A.L. Brown's 1895 'Newsboy' statue in Great Barrington, along Route 23. Photo: David Scribner

Alan Chartock: I Publius: Uncertain future of newspapers

If they are to stay alive, newspapers will have to meet the needs of the people who read them.

The news that the Berkshire Record had suspended print publication came as little surprise to me. That announcement followed an earlier one by the excellent Columbia Paper from across the state line. Those listening to the Media Project on WAMC know that newspapers around the country are in terrible trouble. Several years ago, my colleague on the Media Project and longtime editor of the Times Union out of Albany, Rex Smith, predicted that it wouldn’t be long before there were very few print newspapers left in the country. I know. Years ago, I decided to take the Legislative Gazette newspaper, where I serve as the unpaid publisher, online.

This paper, the Berkshire Edge, was ahead of the curve and astutely saw it coming. The Berkshire Eagle’s front page invites readers who want more to head to their website. Sounds like a transition to me. The Eagle has a huge building and a printing press to support. They printed the Record there and the news couldn’t be worse for them. It costs a lot of money to physically print a newspaper.

The problem for newspapers is that the advertising that had always supported their efforts has been drying up since long before the coronavirus. Now, as small businesses face unprecedented challenges, there is even less money from advertisers. It seems logical that those advertisers would start to spend their money on electronic newspapers. To some degree that is true, but as those of us in the business know, it really isn’t that simple. Advertisers just won’t pay the same amount of money to place their ads in online newspapers. Perhaps it’s just the physical presence of an ad, something they can send to their relatives that has a certain kind of permanence that a fleeting electronic ad doesn’t. While WAMC does not take advertising, we do have underwriting. There is something about newspapers that just isn’t the same.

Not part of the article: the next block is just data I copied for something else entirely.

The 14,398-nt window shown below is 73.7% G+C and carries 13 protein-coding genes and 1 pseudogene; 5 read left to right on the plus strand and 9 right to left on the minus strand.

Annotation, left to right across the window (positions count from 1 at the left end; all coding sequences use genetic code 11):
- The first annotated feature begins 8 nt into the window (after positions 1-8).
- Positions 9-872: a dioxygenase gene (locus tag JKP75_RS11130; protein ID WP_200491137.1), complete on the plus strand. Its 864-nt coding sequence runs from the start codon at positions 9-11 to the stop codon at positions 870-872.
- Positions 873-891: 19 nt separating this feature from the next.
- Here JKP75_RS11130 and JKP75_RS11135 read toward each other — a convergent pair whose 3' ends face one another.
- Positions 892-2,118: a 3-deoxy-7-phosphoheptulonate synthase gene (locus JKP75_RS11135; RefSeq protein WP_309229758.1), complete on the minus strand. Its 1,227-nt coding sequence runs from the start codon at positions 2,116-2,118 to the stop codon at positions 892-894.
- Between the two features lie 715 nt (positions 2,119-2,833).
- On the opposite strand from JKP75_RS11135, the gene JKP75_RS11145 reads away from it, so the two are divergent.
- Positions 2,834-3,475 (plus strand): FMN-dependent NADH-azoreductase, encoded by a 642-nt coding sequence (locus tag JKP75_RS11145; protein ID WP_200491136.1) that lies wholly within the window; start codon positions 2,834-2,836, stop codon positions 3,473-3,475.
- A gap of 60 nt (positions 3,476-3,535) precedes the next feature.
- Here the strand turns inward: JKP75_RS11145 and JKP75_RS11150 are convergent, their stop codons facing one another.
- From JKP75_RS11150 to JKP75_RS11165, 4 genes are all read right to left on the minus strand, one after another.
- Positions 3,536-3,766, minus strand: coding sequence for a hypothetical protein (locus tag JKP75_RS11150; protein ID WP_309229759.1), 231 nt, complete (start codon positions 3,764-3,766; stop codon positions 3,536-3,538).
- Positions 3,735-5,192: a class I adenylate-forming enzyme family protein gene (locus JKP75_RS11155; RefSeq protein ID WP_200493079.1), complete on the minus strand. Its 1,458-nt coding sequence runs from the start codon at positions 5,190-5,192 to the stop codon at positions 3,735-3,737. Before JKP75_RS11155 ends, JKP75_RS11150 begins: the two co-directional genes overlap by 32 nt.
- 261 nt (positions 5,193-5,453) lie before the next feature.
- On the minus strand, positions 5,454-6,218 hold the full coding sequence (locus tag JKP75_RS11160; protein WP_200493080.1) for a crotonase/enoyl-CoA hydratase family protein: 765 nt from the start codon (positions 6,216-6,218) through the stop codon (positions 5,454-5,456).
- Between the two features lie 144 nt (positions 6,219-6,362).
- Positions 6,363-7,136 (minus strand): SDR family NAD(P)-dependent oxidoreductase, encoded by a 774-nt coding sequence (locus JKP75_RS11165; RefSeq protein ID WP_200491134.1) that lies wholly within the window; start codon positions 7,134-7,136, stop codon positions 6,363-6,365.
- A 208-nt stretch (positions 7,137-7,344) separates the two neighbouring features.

In my house growing up, we read at least five newspapers every day. They were cheap. We started with the Herald Tribune and the New York Times at our door every morning. My father brought home the very liberal New York Post in the evenings and my mother always bought the World Telegram and Sun because they had a teacher’s page. At night, my parents would give me a few cents and I would run down and get the Daily News and the (often reprehensible) Daily Mirror.

The point is that the demise of print newspapers is not only due to the virus. COVID-19 may have hastened things, but it was coming. New modalities are being invented. The otherwise-free Edge is asking for financial contributions and there is some talk of creating new not-for-profit newspapers in the public radio model.

If they are to stay alive, newspapers will have to meet the needs of the people who read them. Gone may be the days that a mean-spirited publisher can order up “hit jobs” on people they don’t like or are jealous of.

The demise of the Record is no surprise. As I have said, this is not the first or last paper to bite the dust. The cost of the newsprint paper is astronomical. Clearly, if papers are to survive, they will need to balance their offerings so people’s needs will be met. As the folks on the Media Project have pointed out so often, the kinds of things that newspapers once covered in detail are a thing of the past. Now people like Great Barrington’s Eileen Mooney cover many of those events and charge very little for that. The Chartocks just paid the Eagle $350 plus a delivery tip. That’s a lot of money. The Edge is free and doesn’t give you a lot of extras that you just don’t want.

The handwriting is on the wall and it isn’t pretty.